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What is Actaea Spicata?

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  • Written By: Sara Schmidt
  • Edited By: Andrew Jones
  • Last Modified Date: 29 October 2016
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A flowering plant, actaea spicata is native to western Asia and Europe. Though quite poisonous, it has long been used as an herbal remedy, though its toxic nature makes it a dangerous plant to use, and it should only be administered by experts. It is also grown as an ornamental garden accent.

In homeopathy, the black root of the actaea spicata is used. It is considered a remedy for catarrh, or inflammation of the mucus membranes. This can be particularly useful in the respiratory tract. The plant may also work as a spasm suppressant.

Some varieties of actaea spicata, or baneberry, can be used to treat venomous bites, particularly those of rattlesnakes. For this reason, the plant is sometimes known as a rattlesnake herb. Though the scent of the plant can attract toads, the offensive odor may help keep vermin and insects away.

Rheumatic fever may be treated with the flowering plant. Some nervous disorder symptoms have been alleviated through its use as well. Some other ailments that can be treated by actaea spicata include asthma, thyroid swelling, and general rheumatism.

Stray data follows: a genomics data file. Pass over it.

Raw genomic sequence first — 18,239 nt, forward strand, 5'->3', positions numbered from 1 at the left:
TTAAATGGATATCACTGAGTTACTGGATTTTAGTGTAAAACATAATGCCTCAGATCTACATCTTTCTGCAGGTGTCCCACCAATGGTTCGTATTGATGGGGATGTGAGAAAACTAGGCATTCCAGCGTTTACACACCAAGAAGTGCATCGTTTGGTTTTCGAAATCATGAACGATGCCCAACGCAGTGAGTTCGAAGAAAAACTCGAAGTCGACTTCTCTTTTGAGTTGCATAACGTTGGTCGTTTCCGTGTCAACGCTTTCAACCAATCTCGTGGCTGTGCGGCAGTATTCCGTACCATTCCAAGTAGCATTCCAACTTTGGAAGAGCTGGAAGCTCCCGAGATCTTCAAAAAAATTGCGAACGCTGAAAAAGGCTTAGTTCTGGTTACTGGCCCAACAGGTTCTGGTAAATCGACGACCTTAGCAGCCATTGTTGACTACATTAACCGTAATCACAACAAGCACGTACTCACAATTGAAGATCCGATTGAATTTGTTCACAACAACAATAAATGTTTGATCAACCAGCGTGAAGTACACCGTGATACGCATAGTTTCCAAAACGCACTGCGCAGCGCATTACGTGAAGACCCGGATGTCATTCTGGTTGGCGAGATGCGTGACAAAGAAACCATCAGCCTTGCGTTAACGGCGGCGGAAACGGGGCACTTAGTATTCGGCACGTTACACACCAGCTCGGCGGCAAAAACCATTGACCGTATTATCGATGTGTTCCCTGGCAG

As a potentially lethal plant, baneberry should only be used under the supervision of a physician well-versed in the plant's characteristics. While all parts of the plant are potentially lethal to ingest, the berries are its most poisonous part. Pregnant and nursing women should completely avoid the plant.

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Other names that actaea spicata may be known as include toadroot, herb Christopher, bugbane, and Eurasian baneberry. The perrenial can grow up to 12 to 24 inches (30 to 60 centimeters) in height. Actaea spicata thrives on limestone, in ash woods, deep or dappled shade areas, and in humus-rich, damp, stony woods. If grown near other plants, it will take over the area, particularly with legumes.

The plant is slightly downy and dark green, featuring spiked white flowers with four to six petals, toothed leaves grouped in pairs, and four to six sepals beneath the petals. The plant's hermaphroditic flowers, pollinated by flies and beetles, bloom in June. Its fruits ripen in the fall.

Baneberry produces a shiny, egg-shaped fruit in the form of a black berry, which, though harmless to birds, is considered very poisonous to humans. These berries are filled with cardiogenic toxin. If ingested, they can cause sedation, cardiac arrest, or death.

Asian actaea spicata berries are sometimes used with alum to create a black dye. European varieties feature red berries. A similar plant in America, the actaea alba, sports white berries.

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